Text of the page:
Roadside memorials catch photographer’s eye
DILLON ” The first roadside cross memorial photographer Bob Winsett ever shot was at the top of Fremont Pass by Clinton Reservoir.
“I drove by it 15 or 20 times and finally decided, I gotta stop and look,” he said. The cross was draped with plastic flowers and adorned with design work. The work someone put into it, and the beautiful setting, were enough to pull the artist out of his car and up to the site.
Winsett, whose photographic study of roadside crosses in and around Summit County and elsewhere will be on display at the Lord of the Mountains Church in Dillon today through April 14, said his show is a culmination of years of driving around and seeing the crosses. He said he wondered about the story and the people behind them. When he saw a new one, he said it made him wonder if the crosses put up long ago were still being visited.
A journal will be available at the display for people to write and share.
“I’m hoping people who come and see the show and know the history will enter it into the journal,” Winsett said.
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The photographer said that with most of the crosses, he didn’t know the story behind them, so his emotional response was limited.
However, he said, the cross on Ptarmigan Trail road, near where in 2005 Frisco resident Heidi Astuto drove her car off a cliff and onto Interstate 70, made him think.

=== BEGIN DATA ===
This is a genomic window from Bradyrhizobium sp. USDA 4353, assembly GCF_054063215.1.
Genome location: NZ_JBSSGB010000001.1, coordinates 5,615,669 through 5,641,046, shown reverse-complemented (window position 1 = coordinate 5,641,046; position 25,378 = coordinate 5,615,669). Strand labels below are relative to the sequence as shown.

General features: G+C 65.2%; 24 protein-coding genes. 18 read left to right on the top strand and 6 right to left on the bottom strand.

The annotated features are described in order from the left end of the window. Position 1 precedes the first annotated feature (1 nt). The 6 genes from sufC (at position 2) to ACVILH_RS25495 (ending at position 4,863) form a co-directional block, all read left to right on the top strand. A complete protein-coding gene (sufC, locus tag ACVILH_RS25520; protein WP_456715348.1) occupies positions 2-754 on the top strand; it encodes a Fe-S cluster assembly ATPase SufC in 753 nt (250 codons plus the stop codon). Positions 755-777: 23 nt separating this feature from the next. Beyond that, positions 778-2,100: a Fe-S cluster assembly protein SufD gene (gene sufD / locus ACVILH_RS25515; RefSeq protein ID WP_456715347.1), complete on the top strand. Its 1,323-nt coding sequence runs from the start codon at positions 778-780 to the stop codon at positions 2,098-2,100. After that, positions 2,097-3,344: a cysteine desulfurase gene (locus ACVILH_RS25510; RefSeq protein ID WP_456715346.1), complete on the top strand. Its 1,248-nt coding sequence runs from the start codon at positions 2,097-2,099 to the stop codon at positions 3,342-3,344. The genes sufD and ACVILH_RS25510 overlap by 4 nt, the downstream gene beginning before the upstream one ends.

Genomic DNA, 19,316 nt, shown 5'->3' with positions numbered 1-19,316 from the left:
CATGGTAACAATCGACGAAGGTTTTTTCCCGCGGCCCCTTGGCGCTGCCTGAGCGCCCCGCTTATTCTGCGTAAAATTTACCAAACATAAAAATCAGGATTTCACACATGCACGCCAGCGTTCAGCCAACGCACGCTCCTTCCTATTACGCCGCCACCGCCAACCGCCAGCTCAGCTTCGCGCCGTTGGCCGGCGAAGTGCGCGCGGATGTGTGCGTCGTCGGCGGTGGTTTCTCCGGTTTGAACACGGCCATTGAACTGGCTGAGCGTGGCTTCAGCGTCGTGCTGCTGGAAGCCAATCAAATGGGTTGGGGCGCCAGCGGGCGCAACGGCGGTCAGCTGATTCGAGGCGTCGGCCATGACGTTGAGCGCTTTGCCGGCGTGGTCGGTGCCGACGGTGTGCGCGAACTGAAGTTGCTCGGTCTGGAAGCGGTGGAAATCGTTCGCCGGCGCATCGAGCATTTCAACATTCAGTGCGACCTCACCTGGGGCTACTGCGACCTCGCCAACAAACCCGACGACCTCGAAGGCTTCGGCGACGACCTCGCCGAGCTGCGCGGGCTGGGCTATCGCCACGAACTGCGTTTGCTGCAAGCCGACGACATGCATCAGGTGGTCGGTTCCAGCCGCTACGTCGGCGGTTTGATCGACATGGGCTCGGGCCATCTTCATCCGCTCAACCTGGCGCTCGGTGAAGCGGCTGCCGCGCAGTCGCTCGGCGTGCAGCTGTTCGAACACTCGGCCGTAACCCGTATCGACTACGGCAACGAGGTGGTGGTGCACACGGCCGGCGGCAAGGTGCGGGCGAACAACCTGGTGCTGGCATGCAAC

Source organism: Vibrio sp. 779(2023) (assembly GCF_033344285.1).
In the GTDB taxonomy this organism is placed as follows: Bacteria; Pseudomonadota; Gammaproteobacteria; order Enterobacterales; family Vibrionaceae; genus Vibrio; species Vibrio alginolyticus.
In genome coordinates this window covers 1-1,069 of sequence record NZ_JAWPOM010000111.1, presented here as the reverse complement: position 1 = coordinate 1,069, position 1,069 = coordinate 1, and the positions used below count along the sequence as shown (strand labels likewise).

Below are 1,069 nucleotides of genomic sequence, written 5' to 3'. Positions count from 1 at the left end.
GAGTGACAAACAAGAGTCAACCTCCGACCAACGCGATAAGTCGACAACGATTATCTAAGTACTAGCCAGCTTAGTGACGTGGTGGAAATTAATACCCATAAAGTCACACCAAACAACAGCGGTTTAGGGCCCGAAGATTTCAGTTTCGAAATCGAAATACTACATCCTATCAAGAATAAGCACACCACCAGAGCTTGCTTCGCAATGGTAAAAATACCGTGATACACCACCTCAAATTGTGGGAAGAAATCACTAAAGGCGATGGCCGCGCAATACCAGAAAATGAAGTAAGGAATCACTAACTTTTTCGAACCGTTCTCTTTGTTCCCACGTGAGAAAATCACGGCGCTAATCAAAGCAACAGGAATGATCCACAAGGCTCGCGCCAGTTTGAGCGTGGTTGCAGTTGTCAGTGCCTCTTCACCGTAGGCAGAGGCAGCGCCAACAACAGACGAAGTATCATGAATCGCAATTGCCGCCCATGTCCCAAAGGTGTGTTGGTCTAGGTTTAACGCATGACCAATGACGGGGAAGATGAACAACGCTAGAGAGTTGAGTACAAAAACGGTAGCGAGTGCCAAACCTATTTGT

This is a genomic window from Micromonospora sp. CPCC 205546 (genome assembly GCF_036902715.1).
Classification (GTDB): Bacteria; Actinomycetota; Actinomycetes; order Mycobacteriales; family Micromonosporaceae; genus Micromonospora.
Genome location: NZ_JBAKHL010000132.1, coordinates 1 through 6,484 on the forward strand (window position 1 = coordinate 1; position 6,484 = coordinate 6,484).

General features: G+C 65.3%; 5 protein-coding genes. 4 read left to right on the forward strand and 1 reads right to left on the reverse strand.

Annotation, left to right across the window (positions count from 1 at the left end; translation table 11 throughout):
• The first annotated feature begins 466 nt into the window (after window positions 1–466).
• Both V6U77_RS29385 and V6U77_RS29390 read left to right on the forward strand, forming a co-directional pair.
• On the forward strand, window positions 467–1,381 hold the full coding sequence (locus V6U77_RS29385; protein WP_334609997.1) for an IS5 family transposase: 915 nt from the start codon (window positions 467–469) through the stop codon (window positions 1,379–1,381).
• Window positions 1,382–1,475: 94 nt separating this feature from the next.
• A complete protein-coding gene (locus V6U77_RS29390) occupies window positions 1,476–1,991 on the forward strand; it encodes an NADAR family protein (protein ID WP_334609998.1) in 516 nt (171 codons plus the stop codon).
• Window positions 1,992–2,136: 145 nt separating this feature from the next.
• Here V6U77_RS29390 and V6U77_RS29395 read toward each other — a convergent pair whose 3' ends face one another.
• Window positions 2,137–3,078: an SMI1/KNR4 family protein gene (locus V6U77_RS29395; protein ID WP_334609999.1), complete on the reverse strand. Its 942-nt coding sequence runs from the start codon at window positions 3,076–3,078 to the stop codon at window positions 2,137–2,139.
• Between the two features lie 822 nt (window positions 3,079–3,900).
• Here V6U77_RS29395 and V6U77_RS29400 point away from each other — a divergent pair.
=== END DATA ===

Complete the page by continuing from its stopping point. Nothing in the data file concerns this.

He said he wondered, “What’s so wrong in life you have to do that?”
At least a third of the crosses photographed are in Summit County. The others are from the Southwest, Wyoming, Costa Rica and Ecuador.
Aside from curiosity, another catalyst to the project was the state of Colorado’s announcement that the state wanted to standardize roadside tributes.
Winsett said the state was interested in this because some are maintained and some are not. One example, which is displayed in his show, is of a site in Arizona with five crosses, which he said were presumably from the same accident.
“It’s an abacus more than a devotion to the people who died because (the crosses) are all the same. There’s no name, nothing to identify them,” he said. “Almost all others have something on them like ‘We miss you Julia’ or the name and date.”
Winsett said he hoped people would see the beauty in the art and also the vulnerability of the human condition. He said that when he sees a roadside cross, it reminds him to pay more attention to his driving.
“The people memorialized there probably never thought they’d die in a car crash,” he said.
Leslie Brefeld can be reached at (970) 668-3998, ext. 13622, or email@example.com.